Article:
WASHINGTON (Reuters) - Senator Al Franken Thursday called on half a dozen federal agencies to investigatethe foreclosure practices of government-controlled AllyFinancial, which has been accused of kicking homeowners out oftheir homes with fraudulent documents.
"It is crucial that Ally and its employees are held fullyaccountable for any criminal misconduct," Franken wrote in aletter to Federal Reserve Chairman Ben Bernanke, AttorneyGeneral Eric Holder and other agency chiefs.
Ally subsidiary GMAC Mortgage announced last week that ithad suspended evictions and post-foreclosure closings in 23states due to concerns over paperwork.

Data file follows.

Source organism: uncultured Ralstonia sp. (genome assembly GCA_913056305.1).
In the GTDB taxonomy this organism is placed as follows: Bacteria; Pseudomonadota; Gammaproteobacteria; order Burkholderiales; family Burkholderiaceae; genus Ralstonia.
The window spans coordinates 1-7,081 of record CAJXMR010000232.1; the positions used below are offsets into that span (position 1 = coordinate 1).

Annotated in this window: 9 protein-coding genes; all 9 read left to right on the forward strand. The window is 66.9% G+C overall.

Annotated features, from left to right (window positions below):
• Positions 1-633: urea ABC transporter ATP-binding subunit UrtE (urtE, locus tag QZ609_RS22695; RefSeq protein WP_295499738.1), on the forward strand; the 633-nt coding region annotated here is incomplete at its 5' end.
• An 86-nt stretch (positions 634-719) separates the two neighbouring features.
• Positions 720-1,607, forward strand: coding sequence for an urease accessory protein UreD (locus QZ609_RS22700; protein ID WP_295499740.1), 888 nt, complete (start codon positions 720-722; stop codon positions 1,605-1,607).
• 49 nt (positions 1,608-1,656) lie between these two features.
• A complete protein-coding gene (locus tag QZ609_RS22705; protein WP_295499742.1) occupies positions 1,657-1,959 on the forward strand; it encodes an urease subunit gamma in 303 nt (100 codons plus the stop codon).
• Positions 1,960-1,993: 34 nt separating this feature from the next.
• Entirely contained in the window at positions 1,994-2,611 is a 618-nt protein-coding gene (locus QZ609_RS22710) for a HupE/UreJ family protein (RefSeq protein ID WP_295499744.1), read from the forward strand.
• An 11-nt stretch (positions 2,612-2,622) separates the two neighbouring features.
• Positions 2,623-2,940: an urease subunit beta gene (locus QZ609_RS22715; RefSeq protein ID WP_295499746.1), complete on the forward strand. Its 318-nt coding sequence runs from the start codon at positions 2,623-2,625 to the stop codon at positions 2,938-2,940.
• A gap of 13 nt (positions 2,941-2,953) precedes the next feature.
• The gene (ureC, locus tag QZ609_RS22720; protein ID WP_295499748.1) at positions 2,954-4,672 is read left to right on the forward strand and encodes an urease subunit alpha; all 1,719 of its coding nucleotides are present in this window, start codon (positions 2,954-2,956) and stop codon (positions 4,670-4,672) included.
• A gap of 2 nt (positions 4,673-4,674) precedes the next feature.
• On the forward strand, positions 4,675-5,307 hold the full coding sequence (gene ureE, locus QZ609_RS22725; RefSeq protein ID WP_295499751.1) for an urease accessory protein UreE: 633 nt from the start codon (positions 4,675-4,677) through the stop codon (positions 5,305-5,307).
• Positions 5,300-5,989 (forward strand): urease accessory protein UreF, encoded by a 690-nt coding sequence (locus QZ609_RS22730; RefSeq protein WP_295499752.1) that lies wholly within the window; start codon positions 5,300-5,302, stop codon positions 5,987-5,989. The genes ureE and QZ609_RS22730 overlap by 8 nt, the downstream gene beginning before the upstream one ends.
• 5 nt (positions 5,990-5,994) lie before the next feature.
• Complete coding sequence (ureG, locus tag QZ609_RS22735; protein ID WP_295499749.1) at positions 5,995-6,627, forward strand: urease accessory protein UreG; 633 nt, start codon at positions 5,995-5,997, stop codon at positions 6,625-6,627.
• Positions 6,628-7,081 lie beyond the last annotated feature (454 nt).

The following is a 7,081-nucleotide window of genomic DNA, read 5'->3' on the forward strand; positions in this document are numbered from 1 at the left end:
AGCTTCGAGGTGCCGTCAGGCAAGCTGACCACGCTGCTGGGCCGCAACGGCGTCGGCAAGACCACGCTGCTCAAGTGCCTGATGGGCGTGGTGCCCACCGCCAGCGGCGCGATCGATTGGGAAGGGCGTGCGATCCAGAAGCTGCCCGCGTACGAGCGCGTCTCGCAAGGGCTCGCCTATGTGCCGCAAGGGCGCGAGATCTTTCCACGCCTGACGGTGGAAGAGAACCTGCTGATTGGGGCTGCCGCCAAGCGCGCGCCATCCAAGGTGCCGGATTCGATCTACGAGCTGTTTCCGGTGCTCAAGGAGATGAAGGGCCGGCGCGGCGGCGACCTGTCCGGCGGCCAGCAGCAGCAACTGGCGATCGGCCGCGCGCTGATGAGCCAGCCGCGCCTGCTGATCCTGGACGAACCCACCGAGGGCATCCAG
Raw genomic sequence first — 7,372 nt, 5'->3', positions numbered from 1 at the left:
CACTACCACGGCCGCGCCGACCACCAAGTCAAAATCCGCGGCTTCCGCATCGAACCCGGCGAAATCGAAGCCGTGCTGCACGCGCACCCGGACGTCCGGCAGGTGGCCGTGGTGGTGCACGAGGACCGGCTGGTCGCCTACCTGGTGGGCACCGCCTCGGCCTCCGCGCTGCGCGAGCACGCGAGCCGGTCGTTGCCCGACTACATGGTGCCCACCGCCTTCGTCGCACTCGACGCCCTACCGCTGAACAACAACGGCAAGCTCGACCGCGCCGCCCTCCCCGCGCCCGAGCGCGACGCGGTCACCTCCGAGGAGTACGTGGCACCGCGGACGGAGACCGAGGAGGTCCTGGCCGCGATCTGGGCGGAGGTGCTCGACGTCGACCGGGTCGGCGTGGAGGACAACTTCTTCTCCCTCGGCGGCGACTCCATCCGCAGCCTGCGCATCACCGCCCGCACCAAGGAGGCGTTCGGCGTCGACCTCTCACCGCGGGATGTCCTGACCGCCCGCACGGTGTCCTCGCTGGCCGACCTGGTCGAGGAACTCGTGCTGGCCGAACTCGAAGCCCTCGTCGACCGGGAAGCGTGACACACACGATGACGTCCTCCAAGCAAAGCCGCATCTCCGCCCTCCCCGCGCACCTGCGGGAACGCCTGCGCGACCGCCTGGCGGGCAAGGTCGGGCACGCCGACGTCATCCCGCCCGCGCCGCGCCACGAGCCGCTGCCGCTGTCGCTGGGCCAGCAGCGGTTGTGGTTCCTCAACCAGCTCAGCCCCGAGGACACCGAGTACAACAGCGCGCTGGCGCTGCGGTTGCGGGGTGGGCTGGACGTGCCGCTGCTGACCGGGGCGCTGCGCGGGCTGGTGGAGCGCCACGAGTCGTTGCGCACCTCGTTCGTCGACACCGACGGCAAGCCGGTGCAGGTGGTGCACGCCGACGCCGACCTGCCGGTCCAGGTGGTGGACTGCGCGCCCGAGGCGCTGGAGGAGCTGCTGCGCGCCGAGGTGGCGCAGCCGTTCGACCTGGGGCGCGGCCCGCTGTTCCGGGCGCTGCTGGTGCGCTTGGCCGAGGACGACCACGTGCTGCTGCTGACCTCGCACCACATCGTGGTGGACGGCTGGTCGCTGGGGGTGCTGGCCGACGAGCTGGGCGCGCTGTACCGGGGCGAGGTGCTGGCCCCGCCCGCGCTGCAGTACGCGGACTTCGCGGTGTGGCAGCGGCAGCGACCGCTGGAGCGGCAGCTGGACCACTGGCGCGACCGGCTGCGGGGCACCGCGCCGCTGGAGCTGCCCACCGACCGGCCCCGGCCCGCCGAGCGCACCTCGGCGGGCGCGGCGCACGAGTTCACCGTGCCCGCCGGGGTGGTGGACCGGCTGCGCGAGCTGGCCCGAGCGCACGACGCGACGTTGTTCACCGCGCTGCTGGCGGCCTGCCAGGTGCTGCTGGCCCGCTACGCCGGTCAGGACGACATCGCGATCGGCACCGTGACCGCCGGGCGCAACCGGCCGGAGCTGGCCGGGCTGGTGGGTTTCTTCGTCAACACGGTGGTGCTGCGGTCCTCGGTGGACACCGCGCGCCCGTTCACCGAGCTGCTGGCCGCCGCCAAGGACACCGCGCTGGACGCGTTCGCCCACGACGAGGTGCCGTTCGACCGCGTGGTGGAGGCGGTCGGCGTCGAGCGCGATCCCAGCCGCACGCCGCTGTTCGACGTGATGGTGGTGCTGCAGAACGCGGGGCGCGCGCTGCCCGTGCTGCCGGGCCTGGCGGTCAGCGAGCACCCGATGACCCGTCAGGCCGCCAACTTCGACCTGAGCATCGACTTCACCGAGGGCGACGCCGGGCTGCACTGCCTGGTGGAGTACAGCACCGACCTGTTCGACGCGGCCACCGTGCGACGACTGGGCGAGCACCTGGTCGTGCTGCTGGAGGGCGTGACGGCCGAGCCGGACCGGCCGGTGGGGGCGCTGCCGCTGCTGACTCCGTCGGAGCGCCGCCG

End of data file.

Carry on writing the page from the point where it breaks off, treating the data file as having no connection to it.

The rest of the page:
At least four state attorneys general are investigatingAlly, formerly known as GMAC, for its foreclosure procedures.
The home lending unit of Ally Financial, which is 56.3percent owned by the U.S. government after a $17 billionbailout, has said employees preparing foreclosures hadsubmitted affidavits to judges containing information they didnot personally verify.
"Concerns have been raised that Ally's practices are not ananomaly in this industry," Franken wrote in the letter datedSept. 29 and made public Thursday.
On Wednesday, JPMorgan Chase and Co announced itwas also delaying foreclosure proceedings.
U.S. mortgage servicers are already struggling to deal withthe millions of homeowners unable to pay their mortgages, andthe announcements by Ally and JPMorgan have raised concernsthat process could grind to a halt. [ID:nN29283082] (Reporting by Corbett B. Daly; Editing by Andrew Hay)